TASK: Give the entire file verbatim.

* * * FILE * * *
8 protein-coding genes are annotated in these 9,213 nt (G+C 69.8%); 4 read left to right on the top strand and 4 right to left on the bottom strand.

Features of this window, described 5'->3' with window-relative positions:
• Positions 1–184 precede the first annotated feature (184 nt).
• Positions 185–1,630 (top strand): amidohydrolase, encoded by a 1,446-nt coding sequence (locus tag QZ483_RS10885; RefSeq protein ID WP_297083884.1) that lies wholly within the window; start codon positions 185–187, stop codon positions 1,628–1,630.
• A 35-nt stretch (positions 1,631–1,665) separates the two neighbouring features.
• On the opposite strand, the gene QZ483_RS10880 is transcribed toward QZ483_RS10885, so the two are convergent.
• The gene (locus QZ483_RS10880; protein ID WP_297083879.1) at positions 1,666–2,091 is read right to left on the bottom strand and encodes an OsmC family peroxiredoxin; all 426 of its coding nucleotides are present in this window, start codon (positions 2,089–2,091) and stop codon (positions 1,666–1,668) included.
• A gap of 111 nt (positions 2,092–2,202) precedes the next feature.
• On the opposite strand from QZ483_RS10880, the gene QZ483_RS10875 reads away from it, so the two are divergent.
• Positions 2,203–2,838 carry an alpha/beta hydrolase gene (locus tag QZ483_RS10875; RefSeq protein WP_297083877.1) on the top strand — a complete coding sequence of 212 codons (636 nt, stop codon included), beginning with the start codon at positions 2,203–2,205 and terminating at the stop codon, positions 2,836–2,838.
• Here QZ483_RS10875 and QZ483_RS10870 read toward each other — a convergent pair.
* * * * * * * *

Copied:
8 protein-coding genes are annotated in these 9,213 nt (G+C 69.8%); 4 read left to right on the top strand and 4 right to left on the bottom strand.

Features of this window, described 5'->3' with window-relative positions:
• Positions 1–184 precede the first annotated feature (184 nt).
• Positions 185–1,630 (top strand): amidohydrolase, encoded by a 1,446-nt coding sequence (locus tag QZ483_RS10885; RefSeq protein ID WP_297083884.1) that lies wholly within the window; start codon positions 185–187, stop codon positions 1,628–1,630.
• A 35-nt stretch (positions 1,631–1,665) separates the two neighbouring features.
• On the opposite strand, the gene QZ483_RS10880 is transcribed toward QZ483_RS10885, so the two are convergent.
• The gene (locus QZ483_RS10880; protein ID WP_297083879.1) at positions 1,666–2,091 is read right to left on the bottom strand and encodes an OsmC family peroxiredoxin; all 426 of its coding nucleotides are present in this window, start codon (positions 2,089–2,091) and stop codon (positions 1,666–1,668) included.
• A gap of 111 nt (positions 2,092–2,202) precedes the next feature.
• On the opposite strand from QZ483_RS10880, the gene QZ483_RS10875 reads away from it, so the two are divergent.
• Positions 2,203–2,838 carry an alpha/beta hydrolase gene (locus tag QZ483_RS10875; RefSeq protein WP_297083877.1) on the top strand — a complete coding sequence of 212 codons (636 nt, stop codon included), beginning with the start codon at positions 2,203–2,205 and terminating at the stop codon, positions 2,836–2,838.
• Here QZ483_RS10875 and QZ483_RS10870 read toward each other — a convergent pair.